Having opened the door to unemployment insurance, the court has not specifically addressed the possibility of workers compensation coverage for the knitters. (Knitting, I hardly need add, is highly repetitive work.) Erin Gallivan, the company’s attorney, believes that workers comp is calculated under a different criterion. I’m not so sure. The Department of Labor has determined that the workers are employees. The knitters could (but most likely won’t) seek protections and benefits under Fair Labor Standards, workers compensation and discrimination laws. It will be very interesting to see what happens when the comp insurer completes its audit at the end of the policy year: my guess is that the auditor will add the 1099 forms for the knitters to the company payroll, thus retroactively increasing comp premiums.
These knitters are caught up in a very big and very broad net, one that seeks to eliminate long-standing practices for avoiding payment of insurance premiums on workers who really do not meet the criteria for independence. I am sympathetic to the argument that these knitters are really independent, but such disputes do not occur in a vaccuum. The solution for the bigger problem has overwhelmed these home-based workers in Vermont and it is likely to do the same for thousands of small artisans across the country. In the warp and weave of employment, you can probably make the case that most of us are employees at least part of the time.
We’ll keep you posted.

Celebrating American workers

Tuesday, May 8th, 2007

U.S. Steel - female workersThe website for National Archives is a national treasure. The National Archives and Records Administration (NARA) is the Government agency that preserves and maintains important historical materials and makes them available for research or public access. Many records have been digitized and the site has an extensive array of exhibits that range from the educational to the entertaining.
One that we chanced on recently that may be of some interest to readers of this blog is The Way We Worked. This is an extensive exhibit, primarily photographic, that offers a glimpse of American workplaces spanning the mid 19th to the late 20th centuries. The exhibit graphically depicts how the nature of the work that we do has changed and offers this commentary:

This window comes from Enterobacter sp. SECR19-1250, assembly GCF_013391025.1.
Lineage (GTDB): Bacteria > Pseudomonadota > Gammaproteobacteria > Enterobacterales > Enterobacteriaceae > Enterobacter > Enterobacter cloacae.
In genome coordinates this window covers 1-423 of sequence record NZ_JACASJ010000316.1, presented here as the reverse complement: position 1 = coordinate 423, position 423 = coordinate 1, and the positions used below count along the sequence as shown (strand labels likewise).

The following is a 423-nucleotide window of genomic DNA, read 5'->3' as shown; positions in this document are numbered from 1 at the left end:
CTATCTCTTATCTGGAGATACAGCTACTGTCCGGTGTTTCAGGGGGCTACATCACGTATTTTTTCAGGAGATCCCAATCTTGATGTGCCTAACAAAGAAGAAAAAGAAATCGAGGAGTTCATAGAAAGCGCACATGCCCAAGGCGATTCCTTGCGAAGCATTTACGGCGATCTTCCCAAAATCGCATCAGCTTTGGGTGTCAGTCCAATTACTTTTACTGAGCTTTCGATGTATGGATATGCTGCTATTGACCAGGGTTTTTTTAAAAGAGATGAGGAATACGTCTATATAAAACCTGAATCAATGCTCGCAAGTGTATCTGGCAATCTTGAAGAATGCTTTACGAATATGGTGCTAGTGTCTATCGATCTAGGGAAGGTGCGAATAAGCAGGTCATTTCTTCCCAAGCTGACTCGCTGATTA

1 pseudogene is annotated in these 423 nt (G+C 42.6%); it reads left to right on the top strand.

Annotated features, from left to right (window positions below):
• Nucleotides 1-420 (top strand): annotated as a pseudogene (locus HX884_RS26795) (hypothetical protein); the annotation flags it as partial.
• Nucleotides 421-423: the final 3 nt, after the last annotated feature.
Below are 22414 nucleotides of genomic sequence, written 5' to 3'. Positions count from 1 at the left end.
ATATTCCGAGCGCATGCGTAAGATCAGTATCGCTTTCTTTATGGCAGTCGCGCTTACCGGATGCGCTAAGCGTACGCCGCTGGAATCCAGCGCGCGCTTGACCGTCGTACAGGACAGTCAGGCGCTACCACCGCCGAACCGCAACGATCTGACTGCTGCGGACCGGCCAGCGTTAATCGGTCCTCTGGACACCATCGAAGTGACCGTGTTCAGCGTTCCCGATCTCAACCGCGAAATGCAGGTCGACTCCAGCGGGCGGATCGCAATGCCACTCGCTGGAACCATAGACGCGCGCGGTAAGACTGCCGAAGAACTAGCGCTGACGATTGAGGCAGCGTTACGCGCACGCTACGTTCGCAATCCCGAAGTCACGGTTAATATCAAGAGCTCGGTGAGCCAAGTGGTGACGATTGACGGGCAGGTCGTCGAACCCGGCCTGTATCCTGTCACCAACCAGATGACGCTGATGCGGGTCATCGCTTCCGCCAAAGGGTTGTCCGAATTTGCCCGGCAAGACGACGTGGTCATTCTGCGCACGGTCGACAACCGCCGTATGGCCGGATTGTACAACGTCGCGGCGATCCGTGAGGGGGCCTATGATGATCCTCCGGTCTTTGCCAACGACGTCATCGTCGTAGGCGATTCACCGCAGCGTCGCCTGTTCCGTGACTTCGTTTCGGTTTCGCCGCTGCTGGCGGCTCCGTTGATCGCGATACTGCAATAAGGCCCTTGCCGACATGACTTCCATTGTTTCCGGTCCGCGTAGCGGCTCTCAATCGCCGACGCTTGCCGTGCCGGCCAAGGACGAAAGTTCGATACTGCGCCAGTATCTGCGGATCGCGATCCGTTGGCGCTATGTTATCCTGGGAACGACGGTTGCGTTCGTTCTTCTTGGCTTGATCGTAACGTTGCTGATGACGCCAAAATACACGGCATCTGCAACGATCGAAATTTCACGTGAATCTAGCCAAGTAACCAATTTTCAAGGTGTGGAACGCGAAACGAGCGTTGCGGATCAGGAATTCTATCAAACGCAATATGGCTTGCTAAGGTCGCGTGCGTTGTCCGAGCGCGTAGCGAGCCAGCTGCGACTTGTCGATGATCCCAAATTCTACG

… In 1870 only a handful of factories employed over 500 workers. By 1900, 1,063 factories employed between 500 and 1,000 people. During the first half of the 20th century, many African American women worked as domestics in private homes, but during World War II, they took advantage of new opportunities at shipyards and factories.
By the end of the 20th century, a dramatic shift took place, sending individuals who had worked in factories, plants, and mills into jobs in offices, stores, and restaurants.

The site has exhibits on what people wore to work and what tools they used. Also, in a section about “conflict at work” there are photos focusing on labor issues. The section that attracted our attention is a compilation of photos on dangerous or unhealthful work. Each of the photos are captioned and offer interesting commentary. The photo of the women that we’ve used in this post depicts workers at U.S. Steel’s Gary, Indiana Works, taken sometime between 1941 and 1945. The caption refers to the workers as “top women” and states that, “Their job is to clean up at regular intervals around the tops of twelve blast furnaces. As a safety precaution, the girls wear oxygen masks while they are doing the clean-up job.”
The photos are also available for purchase in book form and can be viewed at the following locations in a traveling exhibit:

  • Morrow, GA., March 10 – May 20, 2007
    –National Archives and Records Administration – Southeast Regional Archives

  • Kansas City, MO. , June 9 – August 19, 2007
    –Kansas City Public Library

  • Ocala, FL., September 8 – December 18, 2007
    –Central Florida Community College

California Apportionment: Pennies for your Pain?

Monday, May 7th, 2007

The plaintiff bar in California is very unhappy with the state’s (long overdue) reforms of 2004. One blogger calls for the abolition of comp and a return to the pre-comp days when employees sued their employers for work-related injuries. I would call that a bit emotional, counselor. To be sure, there are real problems in determining permanency benefits, and some adjustments in the current system are undoubtedly needed, but the issues are not so big that the solution is doing away with the entire system. Do you really want to go back to the days of the fellow servant rule, contributory negligence and the assumption of risk – the potent defenses that resulted in an 80 percent win rate for employers? I don’t think so!
While criticizing the payouts for permanent partial injuries, the plaintiff attorneys point to unusually high profits for comp insurers. These profits are the inevitable result of the delay between implementing reforms and adjusting the premiums. They are also the result of long overdue reforms that have significantly reduced losses in the state’s humongous comp system. Eventually, the bottom is going to fall out of the currently inflated premiums. Meanwhile, it’s a great time to write comp insurance in the California (see our prior blog here). And perhaps not such a great time to be a member of the plaintiff bar.